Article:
French Property Taxes
Owning a property in France is an ideal for many people - often as a holiday home or somewhere to retire in the sun.
Prices are currently low in many parts of France, but it’s important to consider all the hidden costs - in particular the taxes.
The sections below outline the key taxes to take into account. You should also refer to the separate pages on this website for Wealth Tax (now renamed IFI - Impôt sur la Fortune Immobilière - ie Property Wealth Tax) and Inheritance Tax.
In addition to paying any agency commission, you will pay purchase costs covering both notaire fees and French property registration taxes.
The notaire’s fees are currently fixed with an official sliding scale - usually around 1.3%. The registration taxes vary according to value and location - usually around 5.3%.
Click here to estimate the total cost of fees and taxes.
The taxe d’habitation is a local tax paid by the person who LIVED in the property on January 1st - either as their main or secondary home. If no-one was living in the property - but it was sufficiently furnished to allow someone to live there - then it’s due by the owner.
The rates vary by department and commune - so you must check carefully before purchasing. If the property is your main home - you may have the right to a reductions - for example, if you receive low income.
For the majority of households, this tax should be reduced by 65% in 2019 and totally eliminated in 2020. Despite the protests, Macron has so far reconfirmed that everyone should be exempt from this tax by 2021.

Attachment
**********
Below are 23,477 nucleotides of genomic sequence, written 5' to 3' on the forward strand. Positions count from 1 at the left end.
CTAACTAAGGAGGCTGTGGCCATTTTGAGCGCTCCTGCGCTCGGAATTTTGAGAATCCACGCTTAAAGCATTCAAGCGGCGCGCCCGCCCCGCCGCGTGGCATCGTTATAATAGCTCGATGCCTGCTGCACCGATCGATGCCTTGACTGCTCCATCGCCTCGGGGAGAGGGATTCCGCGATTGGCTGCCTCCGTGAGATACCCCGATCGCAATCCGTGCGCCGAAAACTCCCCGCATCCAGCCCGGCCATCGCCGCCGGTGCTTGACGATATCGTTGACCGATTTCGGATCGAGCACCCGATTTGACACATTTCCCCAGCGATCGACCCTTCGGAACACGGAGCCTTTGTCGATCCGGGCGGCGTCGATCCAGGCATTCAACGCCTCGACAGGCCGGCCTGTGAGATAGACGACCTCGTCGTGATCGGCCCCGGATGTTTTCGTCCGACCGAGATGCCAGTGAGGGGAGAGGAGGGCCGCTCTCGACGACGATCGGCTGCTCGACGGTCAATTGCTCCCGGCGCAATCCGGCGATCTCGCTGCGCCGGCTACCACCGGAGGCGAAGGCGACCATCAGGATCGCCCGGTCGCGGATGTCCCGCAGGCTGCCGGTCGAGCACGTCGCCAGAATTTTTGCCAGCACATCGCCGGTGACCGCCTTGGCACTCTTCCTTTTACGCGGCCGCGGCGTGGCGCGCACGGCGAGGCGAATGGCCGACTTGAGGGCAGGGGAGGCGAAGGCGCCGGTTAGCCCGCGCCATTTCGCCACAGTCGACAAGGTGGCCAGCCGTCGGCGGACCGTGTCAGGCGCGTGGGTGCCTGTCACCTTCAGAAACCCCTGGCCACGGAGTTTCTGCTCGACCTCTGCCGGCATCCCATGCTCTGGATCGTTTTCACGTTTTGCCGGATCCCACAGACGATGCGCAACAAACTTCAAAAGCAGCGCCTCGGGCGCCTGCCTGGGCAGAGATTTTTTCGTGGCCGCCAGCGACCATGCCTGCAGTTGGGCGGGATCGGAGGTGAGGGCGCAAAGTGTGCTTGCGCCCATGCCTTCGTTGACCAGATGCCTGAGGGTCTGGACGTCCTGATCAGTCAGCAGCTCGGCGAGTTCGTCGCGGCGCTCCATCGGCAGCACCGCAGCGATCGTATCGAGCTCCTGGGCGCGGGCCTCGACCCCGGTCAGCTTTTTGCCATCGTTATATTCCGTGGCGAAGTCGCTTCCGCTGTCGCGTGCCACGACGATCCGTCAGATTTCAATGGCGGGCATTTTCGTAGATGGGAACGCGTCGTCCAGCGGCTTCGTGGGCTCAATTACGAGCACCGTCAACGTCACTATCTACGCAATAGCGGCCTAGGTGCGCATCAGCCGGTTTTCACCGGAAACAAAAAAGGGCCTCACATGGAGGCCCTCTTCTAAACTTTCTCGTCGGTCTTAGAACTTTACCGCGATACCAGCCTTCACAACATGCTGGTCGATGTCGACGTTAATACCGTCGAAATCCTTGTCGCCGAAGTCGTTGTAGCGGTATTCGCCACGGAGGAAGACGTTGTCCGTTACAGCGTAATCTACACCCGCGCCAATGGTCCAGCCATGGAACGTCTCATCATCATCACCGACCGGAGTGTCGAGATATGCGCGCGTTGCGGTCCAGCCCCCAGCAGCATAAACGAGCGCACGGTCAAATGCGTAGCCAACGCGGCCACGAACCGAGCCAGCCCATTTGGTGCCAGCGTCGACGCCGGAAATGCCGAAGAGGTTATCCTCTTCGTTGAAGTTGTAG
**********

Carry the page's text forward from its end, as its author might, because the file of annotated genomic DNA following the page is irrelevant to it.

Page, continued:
A few communes exempt tourist properties (such as gîtes and chambre d’hôtes).
Since 2014, communes can uplift taxe d’habitation on second homes by up to 20% (Surtaxe d'habitation sur les logements sous-occupés). This applies to all furnished homes - in areas considered to be short of residential property - and which are not being used as a main residence. By definition it therefore applies to all holiday homes in those areas. The list of communes to which this applies can be found in the table here. Each individual commune must decide the surcharge to be applied.
You must pay the Contribution à l'audiovisuel public - redevance télé (TV licence) at the same time as the taxe d’habitation. You only need to pay for one licence - to cover all the televisions in all the homes in France for your household (foyer fiscal - ie you, your spouse and your children up to 18 years old - or up to 25 if in higher education).
The French TV licence for 2019 will cost 139€ (same as for 2018).
The taxe foncier is a local tax due by the OWNER of the property. Once again, the rates vary by department and commune - so you must check carefully before purchasing.
New or rebuilt homes are exempt for the first two years - on condition that you declare the building within 90 days of completion. You can also receive partial or full exemption for five years if you have carried out extensive works to make your home energy efficient.
You can check the historic local French tax rates for any commune here
French capital gains tax on the sale of property in 2019 is 19% plus social taxes of 17.2%.
The sale of your main residence is exempt.
Gains from the sale of a property owned for more than 5 years benefit from a special reduction of 6% pa (for years 6-21), 4% pa (for year 22) resulting in full exemption after 22 years. Please note that different reduction rules apply to the social charges - of 1.65% pa (for years 6-21), 1.6 (for year 22) and 9% pa (for years 22-30) resulting in full exemption after 30 years.
Property gains above 50000€ are subject to an additional tax of 2-6% (reaching 6% for gains above 260000€).
For non-resident Europeans who were French resident for a minimum of two years at some point in the past, the first 150000€ of capital gain is exempt from both the 19% tax and the 17.2% social taxes. In the event of multiple owners - each owner is entitled to the full 150000€ exemption. This exemption can only be used once - and does not apply to properties owned via companies. For full details please consult your notaire.